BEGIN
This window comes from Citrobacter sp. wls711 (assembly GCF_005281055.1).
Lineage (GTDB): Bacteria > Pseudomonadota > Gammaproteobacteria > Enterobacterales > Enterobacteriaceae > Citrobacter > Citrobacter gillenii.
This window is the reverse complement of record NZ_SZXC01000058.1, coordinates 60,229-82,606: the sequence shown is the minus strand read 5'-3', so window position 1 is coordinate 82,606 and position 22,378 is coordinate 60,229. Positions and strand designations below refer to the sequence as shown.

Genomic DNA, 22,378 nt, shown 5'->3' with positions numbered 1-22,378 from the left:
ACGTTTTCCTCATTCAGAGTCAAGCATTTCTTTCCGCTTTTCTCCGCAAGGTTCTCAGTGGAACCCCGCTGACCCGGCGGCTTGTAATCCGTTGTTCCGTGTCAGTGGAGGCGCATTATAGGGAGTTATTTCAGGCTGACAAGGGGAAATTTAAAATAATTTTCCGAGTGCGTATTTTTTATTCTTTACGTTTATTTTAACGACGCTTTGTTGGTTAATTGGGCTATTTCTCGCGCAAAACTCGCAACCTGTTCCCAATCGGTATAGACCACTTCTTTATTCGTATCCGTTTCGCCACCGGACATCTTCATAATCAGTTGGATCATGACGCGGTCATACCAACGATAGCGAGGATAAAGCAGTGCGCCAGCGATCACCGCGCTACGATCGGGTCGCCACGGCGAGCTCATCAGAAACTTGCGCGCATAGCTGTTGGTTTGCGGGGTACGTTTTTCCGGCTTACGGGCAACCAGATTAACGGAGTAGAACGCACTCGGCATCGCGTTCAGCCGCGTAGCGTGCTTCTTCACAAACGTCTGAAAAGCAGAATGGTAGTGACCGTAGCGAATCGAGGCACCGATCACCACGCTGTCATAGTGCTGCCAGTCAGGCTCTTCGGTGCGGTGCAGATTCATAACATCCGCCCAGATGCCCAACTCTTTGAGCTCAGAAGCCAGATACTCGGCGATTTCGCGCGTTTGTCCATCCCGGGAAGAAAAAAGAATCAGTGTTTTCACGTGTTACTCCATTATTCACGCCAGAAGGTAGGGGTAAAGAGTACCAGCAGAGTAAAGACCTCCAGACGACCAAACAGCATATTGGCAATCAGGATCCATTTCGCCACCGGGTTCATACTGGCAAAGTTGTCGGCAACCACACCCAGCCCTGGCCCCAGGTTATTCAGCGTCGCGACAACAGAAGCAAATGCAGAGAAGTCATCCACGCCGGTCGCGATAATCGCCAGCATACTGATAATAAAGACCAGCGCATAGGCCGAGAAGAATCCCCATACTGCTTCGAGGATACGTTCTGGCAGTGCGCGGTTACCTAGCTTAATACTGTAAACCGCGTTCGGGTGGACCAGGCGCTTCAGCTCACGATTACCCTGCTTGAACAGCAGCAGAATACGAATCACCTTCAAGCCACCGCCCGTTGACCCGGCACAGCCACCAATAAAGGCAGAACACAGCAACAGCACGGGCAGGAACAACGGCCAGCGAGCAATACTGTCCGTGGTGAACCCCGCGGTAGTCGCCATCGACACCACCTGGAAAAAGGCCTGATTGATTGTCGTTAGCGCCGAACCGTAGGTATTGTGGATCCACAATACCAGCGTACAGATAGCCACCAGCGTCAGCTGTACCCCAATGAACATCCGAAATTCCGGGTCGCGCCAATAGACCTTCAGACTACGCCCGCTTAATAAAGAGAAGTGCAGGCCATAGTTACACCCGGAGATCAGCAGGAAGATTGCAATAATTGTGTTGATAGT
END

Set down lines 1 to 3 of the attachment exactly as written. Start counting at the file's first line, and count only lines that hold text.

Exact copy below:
This window comes from Citrobacter sp. wls711 (assembly GCF_005281055.1).
Lineage (GTDB): Bacteria > Pseudomonadota > Gammaproteobacteria > Enterobacterales > Enterobacteriaceae > Citrobacter > Citrobacter gillenii.
This window is the reverse complement of record NZ_SZXC01000058.1, coordinates 60,229-82,606: the sequence shown is the minus strand read 5'-3', so window position 1 is coordinate 82,606 and position 22,378 is coordinate 60,229. Positions and strand designations below refer to the sequence as shown.